I "discovered" a passage that was too dark to see your hand in front of your face. It made several turns so that light was excluded, and ended in a small room that was used for ???  It brought a feeling of excitement and mystery that one seldom finds in any public places these days. I was standing in the tunnel to let my eyes adjust when someone came in from the entrance with a flashlight. He was very startled to see someone already there and started to go back. I invited him to come on by me and bring his light so that we all got to see and go on the adventure together.
 In 2008 an unexploded ordnance from the Civil War battle was found during construction. There are discoveries to be made, but some not so pleasant.
 Fort Morgan is a National Historic Landmark administered by the National Park Service. Admission is adults $7, students and seniors $5, but if you have a National Park pass, just drive on in.

Sunday, February 11, 2018

February Orange Beach Sunrise


William Stanley Braithwaite
I am glad daylong for the gift of song,
     For time and change and sorrow;
For the sunset wings and the world-end things
     Which hang on the edge of to-morrow.
I am glad for my heart whose gates apart
     Are the entrance-place of wonders,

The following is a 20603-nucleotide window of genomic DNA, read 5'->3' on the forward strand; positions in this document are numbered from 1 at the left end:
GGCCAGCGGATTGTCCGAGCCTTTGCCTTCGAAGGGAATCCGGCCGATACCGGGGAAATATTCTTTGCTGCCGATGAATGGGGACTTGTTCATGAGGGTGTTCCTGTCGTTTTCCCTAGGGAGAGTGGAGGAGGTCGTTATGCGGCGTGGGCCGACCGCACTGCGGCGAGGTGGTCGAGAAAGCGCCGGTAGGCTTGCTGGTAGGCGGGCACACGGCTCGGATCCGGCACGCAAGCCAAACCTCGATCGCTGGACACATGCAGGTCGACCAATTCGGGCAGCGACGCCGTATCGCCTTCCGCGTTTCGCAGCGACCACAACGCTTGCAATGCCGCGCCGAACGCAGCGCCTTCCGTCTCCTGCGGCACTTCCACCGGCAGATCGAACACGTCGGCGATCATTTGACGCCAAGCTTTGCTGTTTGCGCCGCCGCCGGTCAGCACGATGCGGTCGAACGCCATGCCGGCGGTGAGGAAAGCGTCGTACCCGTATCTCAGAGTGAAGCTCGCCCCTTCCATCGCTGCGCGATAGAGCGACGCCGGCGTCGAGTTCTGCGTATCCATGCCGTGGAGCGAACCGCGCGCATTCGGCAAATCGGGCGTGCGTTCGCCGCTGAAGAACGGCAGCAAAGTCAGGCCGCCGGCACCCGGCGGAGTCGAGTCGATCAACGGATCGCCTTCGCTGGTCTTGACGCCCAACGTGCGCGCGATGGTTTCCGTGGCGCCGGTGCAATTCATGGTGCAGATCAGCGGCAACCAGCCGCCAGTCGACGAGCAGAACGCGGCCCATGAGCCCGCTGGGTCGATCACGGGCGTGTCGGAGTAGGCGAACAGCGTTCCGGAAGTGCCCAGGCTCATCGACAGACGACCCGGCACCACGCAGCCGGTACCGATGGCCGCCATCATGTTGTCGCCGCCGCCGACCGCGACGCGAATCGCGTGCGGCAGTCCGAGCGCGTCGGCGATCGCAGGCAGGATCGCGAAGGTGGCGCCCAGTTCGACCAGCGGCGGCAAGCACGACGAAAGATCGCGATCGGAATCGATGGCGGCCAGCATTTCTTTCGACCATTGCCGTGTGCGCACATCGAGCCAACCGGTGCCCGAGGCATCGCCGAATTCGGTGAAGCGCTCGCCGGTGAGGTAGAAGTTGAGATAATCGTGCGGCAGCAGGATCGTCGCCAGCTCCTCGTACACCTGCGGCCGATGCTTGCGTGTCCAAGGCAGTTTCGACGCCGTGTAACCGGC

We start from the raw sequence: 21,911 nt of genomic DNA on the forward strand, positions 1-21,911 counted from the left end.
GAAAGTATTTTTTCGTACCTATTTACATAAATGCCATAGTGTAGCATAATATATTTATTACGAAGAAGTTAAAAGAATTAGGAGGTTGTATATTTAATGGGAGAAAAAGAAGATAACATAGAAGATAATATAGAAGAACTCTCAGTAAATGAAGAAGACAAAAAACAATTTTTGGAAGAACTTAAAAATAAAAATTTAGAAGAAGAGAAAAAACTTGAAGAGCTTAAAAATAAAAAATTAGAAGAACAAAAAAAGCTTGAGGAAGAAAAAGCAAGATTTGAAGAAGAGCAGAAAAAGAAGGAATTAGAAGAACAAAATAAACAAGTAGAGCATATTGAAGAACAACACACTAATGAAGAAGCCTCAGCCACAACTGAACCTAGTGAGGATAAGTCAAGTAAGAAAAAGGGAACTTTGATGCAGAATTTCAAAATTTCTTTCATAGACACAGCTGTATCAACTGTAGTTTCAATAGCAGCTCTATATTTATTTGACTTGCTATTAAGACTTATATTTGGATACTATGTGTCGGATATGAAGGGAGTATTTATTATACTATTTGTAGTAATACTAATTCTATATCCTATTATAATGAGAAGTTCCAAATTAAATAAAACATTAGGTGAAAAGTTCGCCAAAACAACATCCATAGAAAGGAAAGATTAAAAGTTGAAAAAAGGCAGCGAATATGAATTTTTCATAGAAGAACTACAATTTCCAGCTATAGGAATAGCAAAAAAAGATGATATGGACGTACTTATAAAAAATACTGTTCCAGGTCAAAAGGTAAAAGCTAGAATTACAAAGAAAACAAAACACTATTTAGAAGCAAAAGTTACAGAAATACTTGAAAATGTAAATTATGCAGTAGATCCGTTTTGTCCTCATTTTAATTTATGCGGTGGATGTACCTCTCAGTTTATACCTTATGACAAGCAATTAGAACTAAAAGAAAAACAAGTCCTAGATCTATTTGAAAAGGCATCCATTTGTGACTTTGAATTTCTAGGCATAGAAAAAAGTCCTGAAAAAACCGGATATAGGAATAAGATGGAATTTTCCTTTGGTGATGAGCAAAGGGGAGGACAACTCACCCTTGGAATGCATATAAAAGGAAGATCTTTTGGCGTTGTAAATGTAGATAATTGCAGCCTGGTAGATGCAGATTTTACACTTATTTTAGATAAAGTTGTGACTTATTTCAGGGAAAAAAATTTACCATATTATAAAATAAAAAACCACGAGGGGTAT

Where dreams come in from the rush and din
     Like sheep from the rains and thunders.

Wednesday, January 31, 2018

The Trees at Dusk

 One evening recently, I took these pictures of trees in my yard. They look like black lace against the sky.

                                              The previous  two are in the back of the house. 
                                                                  Such nice silhouettes!

Note the mistletoe in this one. We affectionately refer to this, our oldest and largest tree as 'Johnny Reb'. I don't think it has been around that long, but it has been here a long time.

Sunday, January 28, 2018

Winter Sunrise January 2018

This is a winter sunrise out my back door, with the sandbox that was long ago converted into a rooting bed/ holding area for plants that were awaiting a permanent home. The wooden bar across the top is the remnants of a failed rooting  project on camellia where I put them under a plastic cover to increase the humidity. Now I use the bar as a stand to spray paint occasional projects. The green in the back part of the holding area is a combination of two plants: an enterprising red cedar and a tangle of Jackson Smilax that I  can easily dig and sell. The trusty clothesline appears in the far back with it's surround of brick. You can see my trail through the leaves. The color that morning was gorgeous, but short lived. The pictures are nice, but do not exactly capture reality. I let the leaves lay where they fall as I love to look at them, love to walk through them and hear them crunch, and anyway, come spring, the wind will have put them exactly where they should be.

Looking in another direction to the east the same morning, more trees and beautiful pink/purple
sky with a little orange thrown in. Bare trees against the sky looking like lace is one of the more beautiful sights on this earth. The orange dot in the far back is a pumpkin on its way to the next stage. The closer orange dot is the roof of a fairy house made for me by a friend. In spite of my patience, no faeries have taken up residence (yet).